An offshoot of dry brushing Chapter #4 - Simple Superdetailing is dry misting. The difference is that dry misting uses the rattle cans instead of the brush. I used this technique for the exhaust manifolds for the Pontiac engine. I first sprayed the whole piece iwth Tamiya Chapter #4 - Simple Superdetailing white primer Chapter #4 - Simple Superdetailing , After that was dry, I masked off the pipe and sprayed the manifold with Modelmaster's buffing gun metal in the usual way. After that, I misted the surface with gun metal with the can about 2 1/2 feet from the part giving it a grainy, cast metal texture. I call it dry misting because the mist is almost dry when it hits the part. After that was dry, I misted the surface with Modelmaster's buffing magnesium with the can also about 2 1/2 feet from the part but with a lighter mist so I get the grainy mist just on the highest spots and not in the recesses. The result looks like a wash but in reverse like a highlight. For added detail, I'll dry brush some stainless steel over the very high spots like the bolts. I also lightly buff the hig spots. Remember not to overdo this.



    Here's a closer view.




    [B][U]Brand lLabels and Metal Plates[/U][/B]

    For this technique, you need a computer program that will resize a scanned label down to size. I won't go into that now because each resizing program has its own protocol. I first print out the labels on thin paper, cut them out and stick then on with white glue. I'll then spray the part or brush on a little clear coat Chapter #4 - Simple Superdetailing to make the label look painted on. Check out Mario Lucchini's gallery and look at his engine. This is what things should look like. Also, Syd Deem has graciously printed up a set of labels for us in one of the posts.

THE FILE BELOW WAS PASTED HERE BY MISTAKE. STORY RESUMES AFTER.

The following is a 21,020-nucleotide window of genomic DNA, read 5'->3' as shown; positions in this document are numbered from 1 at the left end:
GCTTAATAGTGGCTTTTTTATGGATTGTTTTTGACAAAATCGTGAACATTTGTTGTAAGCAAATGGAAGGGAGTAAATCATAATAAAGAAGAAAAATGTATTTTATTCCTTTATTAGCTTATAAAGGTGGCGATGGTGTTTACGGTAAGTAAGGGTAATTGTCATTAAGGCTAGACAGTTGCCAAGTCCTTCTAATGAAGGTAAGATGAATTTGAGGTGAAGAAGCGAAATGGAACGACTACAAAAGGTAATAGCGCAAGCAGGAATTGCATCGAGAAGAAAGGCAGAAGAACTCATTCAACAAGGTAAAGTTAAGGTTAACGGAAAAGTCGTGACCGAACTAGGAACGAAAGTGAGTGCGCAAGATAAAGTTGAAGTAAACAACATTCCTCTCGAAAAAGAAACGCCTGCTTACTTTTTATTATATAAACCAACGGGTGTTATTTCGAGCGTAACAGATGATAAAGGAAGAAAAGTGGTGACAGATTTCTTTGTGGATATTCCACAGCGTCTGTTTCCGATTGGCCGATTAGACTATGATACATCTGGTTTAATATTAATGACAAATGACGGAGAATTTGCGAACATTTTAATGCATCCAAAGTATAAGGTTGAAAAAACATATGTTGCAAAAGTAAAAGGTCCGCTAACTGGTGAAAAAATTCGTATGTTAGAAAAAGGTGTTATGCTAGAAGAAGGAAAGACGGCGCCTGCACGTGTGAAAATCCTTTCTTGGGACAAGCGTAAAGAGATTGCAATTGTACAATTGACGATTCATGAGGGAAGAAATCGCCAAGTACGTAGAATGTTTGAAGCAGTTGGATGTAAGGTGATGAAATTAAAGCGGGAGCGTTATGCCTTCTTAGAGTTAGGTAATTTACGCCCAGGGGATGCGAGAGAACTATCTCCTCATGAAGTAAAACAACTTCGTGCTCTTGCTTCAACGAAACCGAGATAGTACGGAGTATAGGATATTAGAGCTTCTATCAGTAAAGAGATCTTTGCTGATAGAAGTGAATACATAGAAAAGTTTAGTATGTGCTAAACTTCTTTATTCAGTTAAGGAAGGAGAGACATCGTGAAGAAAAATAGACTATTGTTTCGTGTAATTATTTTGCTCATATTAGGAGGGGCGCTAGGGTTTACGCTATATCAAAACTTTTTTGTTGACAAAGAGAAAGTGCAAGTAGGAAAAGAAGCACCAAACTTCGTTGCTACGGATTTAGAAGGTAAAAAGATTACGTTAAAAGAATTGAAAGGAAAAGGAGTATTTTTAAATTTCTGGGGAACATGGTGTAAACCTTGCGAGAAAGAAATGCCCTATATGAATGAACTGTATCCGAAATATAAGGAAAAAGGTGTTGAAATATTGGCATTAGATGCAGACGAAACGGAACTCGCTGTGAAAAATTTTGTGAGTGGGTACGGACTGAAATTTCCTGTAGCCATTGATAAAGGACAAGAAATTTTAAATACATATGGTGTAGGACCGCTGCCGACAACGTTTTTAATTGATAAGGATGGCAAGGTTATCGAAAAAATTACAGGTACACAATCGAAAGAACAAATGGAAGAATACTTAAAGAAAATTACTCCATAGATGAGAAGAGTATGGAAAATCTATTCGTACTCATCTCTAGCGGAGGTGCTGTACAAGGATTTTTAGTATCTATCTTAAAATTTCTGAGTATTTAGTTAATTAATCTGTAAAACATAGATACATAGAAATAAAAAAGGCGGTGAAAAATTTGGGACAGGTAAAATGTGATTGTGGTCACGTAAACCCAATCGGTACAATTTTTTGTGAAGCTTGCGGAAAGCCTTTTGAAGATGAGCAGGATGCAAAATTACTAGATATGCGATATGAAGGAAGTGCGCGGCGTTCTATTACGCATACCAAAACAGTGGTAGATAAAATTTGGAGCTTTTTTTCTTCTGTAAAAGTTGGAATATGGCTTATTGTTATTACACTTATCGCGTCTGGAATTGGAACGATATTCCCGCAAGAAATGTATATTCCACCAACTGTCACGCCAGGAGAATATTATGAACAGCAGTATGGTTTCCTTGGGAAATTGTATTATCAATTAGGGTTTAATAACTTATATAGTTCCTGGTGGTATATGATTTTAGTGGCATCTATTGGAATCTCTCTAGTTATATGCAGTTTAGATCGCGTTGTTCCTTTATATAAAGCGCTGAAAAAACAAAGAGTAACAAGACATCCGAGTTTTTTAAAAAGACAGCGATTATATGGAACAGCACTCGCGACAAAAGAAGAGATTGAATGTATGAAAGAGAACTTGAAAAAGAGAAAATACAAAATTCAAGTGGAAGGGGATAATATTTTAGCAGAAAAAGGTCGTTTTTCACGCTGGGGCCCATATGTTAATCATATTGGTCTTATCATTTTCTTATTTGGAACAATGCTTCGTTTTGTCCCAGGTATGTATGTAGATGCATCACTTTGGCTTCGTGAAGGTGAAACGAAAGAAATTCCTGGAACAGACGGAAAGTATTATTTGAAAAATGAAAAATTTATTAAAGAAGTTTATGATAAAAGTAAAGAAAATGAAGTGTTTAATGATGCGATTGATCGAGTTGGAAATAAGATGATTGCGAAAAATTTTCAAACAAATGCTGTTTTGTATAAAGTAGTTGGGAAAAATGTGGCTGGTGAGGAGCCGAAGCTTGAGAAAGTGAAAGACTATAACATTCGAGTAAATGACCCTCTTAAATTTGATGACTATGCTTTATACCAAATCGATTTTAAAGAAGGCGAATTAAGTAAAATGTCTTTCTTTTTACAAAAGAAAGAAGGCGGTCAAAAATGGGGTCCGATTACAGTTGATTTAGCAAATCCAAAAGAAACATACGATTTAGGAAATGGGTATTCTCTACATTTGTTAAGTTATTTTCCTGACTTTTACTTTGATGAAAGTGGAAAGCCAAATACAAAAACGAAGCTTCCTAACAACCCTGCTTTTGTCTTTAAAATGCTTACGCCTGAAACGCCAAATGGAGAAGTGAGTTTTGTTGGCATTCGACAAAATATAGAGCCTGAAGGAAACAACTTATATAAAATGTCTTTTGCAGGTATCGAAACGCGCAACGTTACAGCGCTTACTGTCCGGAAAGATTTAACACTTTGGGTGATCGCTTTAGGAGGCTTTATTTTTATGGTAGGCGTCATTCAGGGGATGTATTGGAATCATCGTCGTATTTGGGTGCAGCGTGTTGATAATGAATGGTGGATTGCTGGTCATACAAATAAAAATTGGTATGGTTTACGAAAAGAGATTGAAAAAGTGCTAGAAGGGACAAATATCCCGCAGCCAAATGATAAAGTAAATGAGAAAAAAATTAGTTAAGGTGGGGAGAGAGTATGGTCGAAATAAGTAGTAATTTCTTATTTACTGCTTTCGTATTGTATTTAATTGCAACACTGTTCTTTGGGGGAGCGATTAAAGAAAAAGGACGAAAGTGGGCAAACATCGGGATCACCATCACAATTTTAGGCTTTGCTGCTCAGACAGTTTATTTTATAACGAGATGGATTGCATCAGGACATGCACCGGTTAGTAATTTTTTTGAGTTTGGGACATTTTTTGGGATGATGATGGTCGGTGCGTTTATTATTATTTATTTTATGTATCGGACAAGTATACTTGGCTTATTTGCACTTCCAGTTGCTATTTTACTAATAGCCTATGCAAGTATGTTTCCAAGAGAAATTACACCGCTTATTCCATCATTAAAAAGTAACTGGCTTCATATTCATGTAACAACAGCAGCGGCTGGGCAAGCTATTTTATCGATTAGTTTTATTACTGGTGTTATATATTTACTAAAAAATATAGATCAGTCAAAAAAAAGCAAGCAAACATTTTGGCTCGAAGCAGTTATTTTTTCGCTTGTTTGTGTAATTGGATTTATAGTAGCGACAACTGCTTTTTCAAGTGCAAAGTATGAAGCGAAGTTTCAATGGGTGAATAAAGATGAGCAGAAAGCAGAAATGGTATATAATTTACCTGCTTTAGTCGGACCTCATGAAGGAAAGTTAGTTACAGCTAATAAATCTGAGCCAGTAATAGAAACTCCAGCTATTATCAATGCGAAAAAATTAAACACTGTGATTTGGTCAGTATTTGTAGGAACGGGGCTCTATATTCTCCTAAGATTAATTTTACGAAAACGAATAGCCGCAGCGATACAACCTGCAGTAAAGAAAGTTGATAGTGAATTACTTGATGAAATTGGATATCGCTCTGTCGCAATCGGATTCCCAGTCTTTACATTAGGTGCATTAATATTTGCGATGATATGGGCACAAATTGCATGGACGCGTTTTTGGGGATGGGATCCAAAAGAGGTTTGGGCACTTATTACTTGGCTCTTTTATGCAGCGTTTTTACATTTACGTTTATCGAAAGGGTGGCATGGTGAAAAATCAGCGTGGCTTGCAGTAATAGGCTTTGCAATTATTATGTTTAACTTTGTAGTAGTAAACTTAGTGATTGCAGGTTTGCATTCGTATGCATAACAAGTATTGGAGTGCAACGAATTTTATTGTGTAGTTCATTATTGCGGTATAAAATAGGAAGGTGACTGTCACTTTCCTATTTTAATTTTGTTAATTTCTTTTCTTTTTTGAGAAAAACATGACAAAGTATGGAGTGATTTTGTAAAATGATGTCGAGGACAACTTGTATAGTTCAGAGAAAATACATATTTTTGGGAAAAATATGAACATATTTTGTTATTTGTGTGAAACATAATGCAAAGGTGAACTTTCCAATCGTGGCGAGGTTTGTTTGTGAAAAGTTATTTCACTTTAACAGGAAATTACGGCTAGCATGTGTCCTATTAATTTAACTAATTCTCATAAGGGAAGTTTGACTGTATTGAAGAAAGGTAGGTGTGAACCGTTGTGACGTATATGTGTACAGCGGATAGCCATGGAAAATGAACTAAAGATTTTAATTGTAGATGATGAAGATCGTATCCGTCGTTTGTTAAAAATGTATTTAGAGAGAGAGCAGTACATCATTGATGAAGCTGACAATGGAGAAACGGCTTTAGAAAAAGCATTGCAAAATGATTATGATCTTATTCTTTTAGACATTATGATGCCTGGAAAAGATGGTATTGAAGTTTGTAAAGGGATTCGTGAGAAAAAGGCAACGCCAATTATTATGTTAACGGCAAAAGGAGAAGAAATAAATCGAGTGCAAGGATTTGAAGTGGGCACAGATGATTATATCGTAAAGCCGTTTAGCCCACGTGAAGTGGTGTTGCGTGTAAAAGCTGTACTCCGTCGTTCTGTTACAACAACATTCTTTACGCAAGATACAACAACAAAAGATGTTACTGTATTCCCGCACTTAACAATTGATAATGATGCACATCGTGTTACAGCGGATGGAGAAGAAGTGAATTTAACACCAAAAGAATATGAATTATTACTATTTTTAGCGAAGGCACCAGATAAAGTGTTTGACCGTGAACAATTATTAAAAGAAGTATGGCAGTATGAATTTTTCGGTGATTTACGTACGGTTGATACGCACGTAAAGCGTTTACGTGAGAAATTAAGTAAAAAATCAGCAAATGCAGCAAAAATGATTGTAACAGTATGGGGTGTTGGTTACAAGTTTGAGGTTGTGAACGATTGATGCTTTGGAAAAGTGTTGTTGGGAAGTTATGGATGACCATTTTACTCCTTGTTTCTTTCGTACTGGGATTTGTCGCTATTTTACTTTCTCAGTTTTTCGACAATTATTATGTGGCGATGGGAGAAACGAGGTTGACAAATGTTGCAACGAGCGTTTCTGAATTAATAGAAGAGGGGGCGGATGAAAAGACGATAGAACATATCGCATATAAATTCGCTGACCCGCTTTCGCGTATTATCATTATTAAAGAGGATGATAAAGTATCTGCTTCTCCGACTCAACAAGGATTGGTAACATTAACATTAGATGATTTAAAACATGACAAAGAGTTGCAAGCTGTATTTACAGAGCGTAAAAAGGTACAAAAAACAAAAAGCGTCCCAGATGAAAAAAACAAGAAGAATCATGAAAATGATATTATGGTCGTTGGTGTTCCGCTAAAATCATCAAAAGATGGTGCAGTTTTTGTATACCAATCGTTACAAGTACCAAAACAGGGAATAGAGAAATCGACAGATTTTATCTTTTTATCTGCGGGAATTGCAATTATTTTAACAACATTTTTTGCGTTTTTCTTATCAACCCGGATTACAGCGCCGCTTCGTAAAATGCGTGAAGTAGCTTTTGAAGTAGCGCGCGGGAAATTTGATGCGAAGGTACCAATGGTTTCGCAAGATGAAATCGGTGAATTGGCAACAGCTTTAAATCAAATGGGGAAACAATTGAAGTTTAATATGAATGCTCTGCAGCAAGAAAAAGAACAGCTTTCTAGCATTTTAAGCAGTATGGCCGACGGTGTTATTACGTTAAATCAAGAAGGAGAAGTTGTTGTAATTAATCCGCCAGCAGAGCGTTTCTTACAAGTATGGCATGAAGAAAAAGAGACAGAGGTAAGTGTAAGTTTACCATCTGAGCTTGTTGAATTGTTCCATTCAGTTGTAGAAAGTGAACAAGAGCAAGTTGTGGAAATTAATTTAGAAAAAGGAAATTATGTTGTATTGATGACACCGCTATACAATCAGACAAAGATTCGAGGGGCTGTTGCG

[U][B]Additional Engine Wiring[/B][/U]

    Preparation for adding this kind of detail is usually done before the parts are completely painted with final details being added afterward. The tools you'll need are a pin vise Chapter #4 - Simple Superdetailing with small twist drills, some thin wire hopefully in scale for the job, come CA adhesive, possibly some thin styrene Chapter #4 - Simple Superdetailing rod both round and hexagonal and some really good research pictures of how things are wired up. The key to this is not the technique itself but knowing where the wires go.
    After a part has been prepared, locat the spots where the wires will be placed. Choose a twist drill about the diameter of the wire and carefully drill your holes. Finish painting the parts and carefully clean out the holes. With a little CA at the tip of the wire, insert it into the hole and you're done. Sometimes a wire will exit a 1:1 Chapter #4 - Simple Superdetailing part with a plastic collar around it. First, glue a small slice of styrene Chapter #4 - Simple Superdetailing rod a bit bigger than the wire to your part, drill your hole, paint the part and insert wire. You may also need to add a terminal to that part. That's done by adding a lsice of hex rod to simulate the nut and a piece of round rod to simulate the bolt. Drill your hole and go from there.

    [B][U]Color Variation[/U][/B]

    Our final technique really adds a lot of interest for the eye to pick up. As you can see from my engine, what used to be the chrome parts, althoug still bare metal are painted in defferent shades of Modelmaster's buffing metalizers.



    The rocker covers and intake are aluminum plate and polished over a bit with SNJ polishing powders, the carbs are stainless steel with just the highlights polished, the valley coner is magnesium and the exhaust manifold is gun metal. I decided to leave some parts still in chrom because the parts really weren't too bad. I repaired the cut areas where the sprue Chapter #4 - Simple Superdetailing was removed with a bit of BMF Chapter #4 - Simple Superdetailing , not the ultra chrome but the regular type. You may need some magnification to get these pieces down. You can also use the BMF Chapter #4 - Simple Superdetailing in other areas to dress up your engine.